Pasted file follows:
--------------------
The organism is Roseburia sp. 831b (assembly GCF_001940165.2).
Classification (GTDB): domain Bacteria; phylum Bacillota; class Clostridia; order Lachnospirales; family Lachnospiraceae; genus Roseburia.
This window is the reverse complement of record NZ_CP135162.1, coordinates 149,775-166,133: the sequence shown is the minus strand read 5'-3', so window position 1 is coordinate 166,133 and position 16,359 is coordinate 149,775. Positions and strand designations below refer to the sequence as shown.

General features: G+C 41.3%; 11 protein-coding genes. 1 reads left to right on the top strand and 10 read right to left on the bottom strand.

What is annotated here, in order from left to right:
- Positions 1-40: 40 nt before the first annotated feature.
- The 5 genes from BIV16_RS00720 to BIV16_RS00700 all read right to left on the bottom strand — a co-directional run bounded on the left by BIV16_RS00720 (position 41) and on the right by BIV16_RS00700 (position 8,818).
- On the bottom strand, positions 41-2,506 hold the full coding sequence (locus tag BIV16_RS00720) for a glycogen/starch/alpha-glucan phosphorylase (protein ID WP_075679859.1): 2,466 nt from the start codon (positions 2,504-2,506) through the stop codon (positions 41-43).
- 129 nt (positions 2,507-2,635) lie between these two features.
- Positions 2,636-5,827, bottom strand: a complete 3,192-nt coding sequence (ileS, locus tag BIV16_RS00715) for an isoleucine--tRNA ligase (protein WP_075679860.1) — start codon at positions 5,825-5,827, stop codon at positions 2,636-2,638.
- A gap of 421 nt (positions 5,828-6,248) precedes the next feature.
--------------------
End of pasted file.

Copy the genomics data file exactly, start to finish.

The organism is Roseburia sp. 831b (assembly GCF_001940165.2).
Classification (GTDB): domain Bacteria; phylum Bacillota; class Clostridia; order Lachnospirales; family Lachnospiraceae; genus Roseburia.
This window is the reverse complement of record NZ_CP135162.1, coordinates 149,775-166,133: the sequence shown is the minus strand read 5'-3', so window position 1 is coordinate 166,133 and position 16,359 is coordinate 149,775. Positions and strand designations below refer to the sequence as shown.

General features: G+C 41.3%; 11 protein-coding genes. 1 reads left to right on the top strand and 10 read right to left on the bottom strand.

What is annotated here, in order from left to right:
- Positions 1-40: 40 nt before the first annotated feature.
- The 5 genes from BIV16_RS00720 to BIV16_RS00700 all read right to left on the bottom strand — a co-directional run bounded on the left by BIV16_RS00720 (position 41) and on the right by BIV16_RS00700 (position 8,818).
- On the bottom strand, positions 41-2,506 hold the full coding sequence (locus tag BIV16_RS00720) for a glycogen/starch/alpha-glucan phosphorylase (protein ID WP_075679859.1): 2,466 nt from the start codon (positions 2,504-2,506) through the stop codon (positions 41-43).
- 129 nt (positions 2,507-2,635) lie between these two features.
- Positions 2,636-5,827, bottom strand: a complete 3,192-nt coding sequence (ileS, locus tag BIV16_RS00715) for an isoleucine--tRNA ligase (protein WP_075679860.1) — start codon at positions 5,825-5,827, stop codon at positions 2,636-2,638.
- A gap of 421 nt (positions 5,828-6,248) precedes the next feature.